We lost Patricia this summer. At 94, she was a life-long Easton resident who loved her hometown. Many remembrances of her talents and kindnesses have been shared in the past weeks and a celebration of her life will be hosted by her family at the Easton Public Library on September 18th at 2pm.
Here at the Historical Society, generations of volunteers have benefited from Patricia’s personal recollections of our town. She was a champion of both environmental and historic preservation with a particular concern for the loss of our state’s agricultural traditions. Her shared memories were essential in the reconstruction of the Bradley-Hubbell Homestead and her stories and poems continue to give voice to the experiences of women and children in Easton during the past century.
From her very earliest memories as a child during the 1930’s, Patricia recorded what it was like to live in her family’s old farmhouse just off Black Rock Turnpike. There were few children to play with near her parent’s home which was surrounded by farm fields, an old road, and of course, the Aspetuck Reservoir. Though she had many fond memories of playing with her older sister Jean and younger brother Donald, she spent a great deal of time on her own. She wandered through the forests, explored the waterways on her very own little rowboat and collected objects from nature.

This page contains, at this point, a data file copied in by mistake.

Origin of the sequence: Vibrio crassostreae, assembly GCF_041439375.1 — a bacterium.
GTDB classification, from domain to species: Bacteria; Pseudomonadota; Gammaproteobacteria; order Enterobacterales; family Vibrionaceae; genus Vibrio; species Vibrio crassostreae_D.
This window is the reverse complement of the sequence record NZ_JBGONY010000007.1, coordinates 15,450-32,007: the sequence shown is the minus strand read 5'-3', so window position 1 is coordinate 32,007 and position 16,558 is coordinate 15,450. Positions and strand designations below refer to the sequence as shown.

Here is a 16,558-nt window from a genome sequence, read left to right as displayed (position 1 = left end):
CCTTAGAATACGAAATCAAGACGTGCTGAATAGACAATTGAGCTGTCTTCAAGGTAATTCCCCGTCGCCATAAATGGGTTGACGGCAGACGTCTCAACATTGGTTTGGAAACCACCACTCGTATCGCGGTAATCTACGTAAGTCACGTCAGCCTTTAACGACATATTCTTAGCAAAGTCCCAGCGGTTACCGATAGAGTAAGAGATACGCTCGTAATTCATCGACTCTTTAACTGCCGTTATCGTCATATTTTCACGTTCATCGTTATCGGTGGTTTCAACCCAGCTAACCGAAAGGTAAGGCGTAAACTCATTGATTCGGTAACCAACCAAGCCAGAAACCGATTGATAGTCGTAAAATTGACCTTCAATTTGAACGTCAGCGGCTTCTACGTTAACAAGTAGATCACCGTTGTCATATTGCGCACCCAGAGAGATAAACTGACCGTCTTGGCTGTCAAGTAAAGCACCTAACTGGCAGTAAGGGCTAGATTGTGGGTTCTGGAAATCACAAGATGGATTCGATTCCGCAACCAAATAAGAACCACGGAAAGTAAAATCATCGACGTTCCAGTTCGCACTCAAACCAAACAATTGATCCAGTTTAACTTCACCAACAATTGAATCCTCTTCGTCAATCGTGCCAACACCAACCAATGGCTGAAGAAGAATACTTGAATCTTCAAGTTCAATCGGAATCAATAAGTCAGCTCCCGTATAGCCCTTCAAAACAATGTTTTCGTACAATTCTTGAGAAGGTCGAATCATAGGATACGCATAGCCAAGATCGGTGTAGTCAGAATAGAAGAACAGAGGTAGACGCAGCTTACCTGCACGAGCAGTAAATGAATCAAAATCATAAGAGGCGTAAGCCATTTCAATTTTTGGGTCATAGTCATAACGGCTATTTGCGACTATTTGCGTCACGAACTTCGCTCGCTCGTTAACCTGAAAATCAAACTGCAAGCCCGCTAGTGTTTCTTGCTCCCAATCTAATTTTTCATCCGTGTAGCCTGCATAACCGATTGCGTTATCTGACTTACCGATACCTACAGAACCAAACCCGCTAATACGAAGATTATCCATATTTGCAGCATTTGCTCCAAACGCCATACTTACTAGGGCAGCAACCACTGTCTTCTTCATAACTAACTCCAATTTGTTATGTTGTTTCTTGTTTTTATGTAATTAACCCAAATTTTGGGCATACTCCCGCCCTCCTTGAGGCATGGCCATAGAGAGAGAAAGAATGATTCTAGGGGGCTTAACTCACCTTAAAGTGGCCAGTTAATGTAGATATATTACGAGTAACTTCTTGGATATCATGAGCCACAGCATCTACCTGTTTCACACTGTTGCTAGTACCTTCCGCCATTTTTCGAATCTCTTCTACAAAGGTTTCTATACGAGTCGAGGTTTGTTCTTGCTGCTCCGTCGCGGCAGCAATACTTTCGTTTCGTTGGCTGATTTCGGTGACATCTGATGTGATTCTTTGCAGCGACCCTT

At around the age of ten, she started assembling these artifacts in the playhouse, a small structure her father, Franklin Hubbell had built on the property. For Patricia, this little building was not the typical sort of play space one might imagine for a young girl at the time. Rather than pretending to keep house, she created her very own cabinet of wonders where she could study. Snake skins, birds’ nests, rocks, seed pods and wildflowers-all were displayed on special shelving along with magazines, books and crafts.
This playhouse was incredibly meaningful to Patricia, and she thought of it often in her later years. She realized that collecting and displaying those objects was like writing a poem and her “museum” was one of her first compositions: a place where objects were curated with love. Not long after she designed this space, Patricia began to put together words to create her very first poems.